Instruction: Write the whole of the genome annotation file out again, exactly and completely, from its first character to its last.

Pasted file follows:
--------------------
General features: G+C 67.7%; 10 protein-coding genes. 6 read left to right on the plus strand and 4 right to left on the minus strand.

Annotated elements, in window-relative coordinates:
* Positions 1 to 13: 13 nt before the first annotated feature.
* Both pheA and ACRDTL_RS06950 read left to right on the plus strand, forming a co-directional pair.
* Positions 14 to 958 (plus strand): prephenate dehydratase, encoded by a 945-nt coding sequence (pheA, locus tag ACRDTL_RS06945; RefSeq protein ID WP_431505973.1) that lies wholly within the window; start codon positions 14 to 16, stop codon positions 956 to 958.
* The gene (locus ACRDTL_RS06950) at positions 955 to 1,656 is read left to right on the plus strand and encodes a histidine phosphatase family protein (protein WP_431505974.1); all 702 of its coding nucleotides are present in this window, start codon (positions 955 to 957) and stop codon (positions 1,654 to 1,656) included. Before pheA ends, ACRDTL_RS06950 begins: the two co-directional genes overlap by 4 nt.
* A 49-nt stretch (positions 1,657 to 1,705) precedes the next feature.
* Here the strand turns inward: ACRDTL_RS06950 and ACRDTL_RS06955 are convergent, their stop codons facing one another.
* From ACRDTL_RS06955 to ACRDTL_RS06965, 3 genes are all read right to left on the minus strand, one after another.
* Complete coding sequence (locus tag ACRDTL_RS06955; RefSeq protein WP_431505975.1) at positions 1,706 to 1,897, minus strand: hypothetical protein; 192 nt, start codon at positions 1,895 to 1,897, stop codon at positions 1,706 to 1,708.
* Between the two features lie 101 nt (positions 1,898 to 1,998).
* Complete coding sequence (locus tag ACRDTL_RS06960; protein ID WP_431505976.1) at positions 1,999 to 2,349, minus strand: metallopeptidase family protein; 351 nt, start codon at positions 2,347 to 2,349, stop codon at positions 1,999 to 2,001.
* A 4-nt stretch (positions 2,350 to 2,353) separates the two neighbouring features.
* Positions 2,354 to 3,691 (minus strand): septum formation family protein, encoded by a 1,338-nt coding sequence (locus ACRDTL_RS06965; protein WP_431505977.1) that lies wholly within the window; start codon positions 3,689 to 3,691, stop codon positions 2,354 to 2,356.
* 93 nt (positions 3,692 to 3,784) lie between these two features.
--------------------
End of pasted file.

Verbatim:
General features: G+C 67.7%; 10 protein-coding genes. 6 read left to right on the plus strand and 4 right to left on the minus strand.

Annotated elements, in window-relative coordinates:
* Positions 1 to 13: 13 nt before the first annotated feature.
* Both pheA and ACRDTL_RS06950 read left to right on the plus strand, forming a co-directional pair.
* Positions 14 to 958 (plus strand): prephenate dehydratase, encoded by a 945-nt coding sequence (pheA, locus tag ACRDTL_RS06945; RefSeq protein ID WP_431505973.1) that lies wholly within the window; start codon positions 14 to 16, stop codon positions 956 to 958.
* The gene (locus ACRDTL_RS06950) at positions 955 to 1,656 is read left to right on the plus strand and encodes a histidine phosphatase family protein (protein WP_431505974.1); all 702 of its coding nucleotides are present in this window, start codon (positions 955 to 957) and stop codon (positions 1,654 to 1,656) included. Before pheA ends, ACRDTL_RS06950 begins: the two co-directional genes overlap by 4 nt.
* A 49-nt stretch (positions 1,657 to 1,705) precedes the next feature.
* Here the strand turns inward: ACRDTL_RS06950 and ACRDTL_RS06955 are convergent, their stop codons facing one another.
* From ACRDTL_RS06955 to ACRDTL_RS06965, 3 genes are all read right to left on the minus strand, one after another.
* Complete coding sequence (locus tag ACRDTL_RS06955; RefSeq protein WP_431505975.1) at positions 1,706 to 1,897, minus strand: hypothetical protein; 192 nt, start codon at positions 1,895 to 1,897, stop codon at positions 1,706 to 1,708.
* Between the two features lie 101 nt (positions 1,898 to 1,998).
* Complete coding sequence (locus tag ACRDTL_RS06960; protein ID WP_431505976.1) at positions 1,999 to 2,349, minus strand: metallopeptidase family protein; 351 nt, start codon at positions 2,347 to 2,349, stop codon at positions 1,999 to 2,001.
* A 4-nt stretch (positions 2,350 to 2,353) separates the two neighbouring features.
* Positions 2,354 to 3,691 (minus strand): septum formation family protein, encoded by a 1,338-nt coding sequence (locus ACRDTL_RS06965; protein WP_431505977.1) that lies wholly within the window; start codon positions 3,689 to 3,691, stop codon positions 2,354 to 2,356.
* 93 nt (positions 3,692 to 3,784) lie between these two features.